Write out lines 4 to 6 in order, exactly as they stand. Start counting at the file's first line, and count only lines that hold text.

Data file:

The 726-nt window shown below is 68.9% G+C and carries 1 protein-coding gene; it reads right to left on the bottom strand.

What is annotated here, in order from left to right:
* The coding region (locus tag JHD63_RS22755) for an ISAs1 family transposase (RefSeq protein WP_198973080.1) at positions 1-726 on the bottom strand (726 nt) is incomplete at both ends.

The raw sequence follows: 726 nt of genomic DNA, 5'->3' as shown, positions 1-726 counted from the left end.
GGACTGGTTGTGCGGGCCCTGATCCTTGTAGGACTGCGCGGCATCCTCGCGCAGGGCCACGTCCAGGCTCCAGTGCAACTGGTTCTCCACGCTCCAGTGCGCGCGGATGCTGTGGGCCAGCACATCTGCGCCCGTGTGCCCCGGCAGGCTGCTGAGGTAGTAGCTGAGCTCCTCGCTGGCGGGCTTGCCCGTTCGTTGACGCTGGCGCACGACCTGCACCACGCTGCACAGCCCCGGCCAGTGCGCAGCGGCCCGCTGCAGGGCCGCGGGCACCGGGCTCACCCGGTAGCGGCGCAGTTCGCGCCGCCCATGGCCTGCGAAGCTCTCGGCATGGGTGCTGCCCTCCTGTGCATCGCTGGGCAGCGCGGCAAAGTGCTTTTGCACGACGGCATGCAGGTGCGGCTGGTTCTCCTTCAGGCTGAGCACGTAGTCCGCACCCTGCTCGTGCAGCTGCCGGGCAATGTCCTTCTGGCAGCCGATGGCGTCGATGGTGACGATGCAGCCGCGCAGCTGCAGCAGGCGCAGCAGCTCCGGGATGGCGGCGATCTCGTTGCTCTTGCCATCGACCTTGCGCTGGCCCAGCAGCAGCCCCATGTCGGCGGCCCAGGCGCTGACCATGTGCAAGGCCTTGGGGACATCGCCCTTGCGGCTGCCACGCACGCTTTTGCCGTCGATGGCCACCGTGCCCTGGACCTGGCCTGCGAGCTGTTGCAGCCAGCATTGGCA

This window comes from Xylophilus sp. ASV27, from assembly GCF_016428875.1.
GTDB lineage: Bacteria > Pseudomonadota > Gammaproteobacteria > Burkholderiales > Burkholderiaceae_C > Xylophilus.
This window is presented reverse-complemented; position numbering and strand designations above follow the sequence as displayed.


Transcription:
The raw sequence follows: 726 nt of genomic DNA, 5'->3' as shown, positions 1-726 counted from the left end.
GGACTGGTTGTGCGGGCCCTGATCCTTGTAGGACTGCGCGGCATCCTCGCGCAGGGCCACGTCCAGGCTCCAGTGCAACTGGTTCTCCACGCTCCAGTGCGCGCGGATGCTGTGGGCCAGCACATCTGCGCCCGTGTGCCCCGGCAGGCTGCTGAGGTAGTAGCTGAGCTCCTCGCTGGCGGGCTTGCCCGTTCGTTGACGCTGGCGCACGACCTGCACCACGCTGCACAGCCCCGGCCAGTGCGCAGCGGCCCGCTGCAGGGCCGCGGGCACCGGGCTCACCCGGTAGCGGCGCAGTTCGCGCCGCCCATGGCCTGCGAAGCTCTCGGCATGGGTGCTGCCCTCCTGTGCATCGCTGGGCAGCGCGGCAAAGTGCTTTTGCACGACGGCATGCAGGTGCGGCTGGTTCTCCTTCAGGCTGAGCACGTAGTCCGCACCCTGCTCGTGCAGCTGCCGGGCAATGTCCTTCTGGCAGCCGATGGCGTCGATGGTGACGATGCAGCCGCGCAGCTGCAGCAGGCGCAGCAGCTCCGGGATGGCGGCGATCTCGTTGCTCTTGCCATCGACCTTGCGCTGGCCCAGCAGCAGCCCCATGTCGGCGGCCCAGGCGCTGACCATGTGCAAGGCCTTGGGGACATCGCCCTTGCGGCTGCCACGCACGCTTTTGCCGTCGATGGCCACCGTGCCCTGGACCTGGCCTGCGAGCTGTTGCAGCCAGCATTGGCA

This window comes from Xylophilus sp. ASV27, from assembly GCF_016428875.1.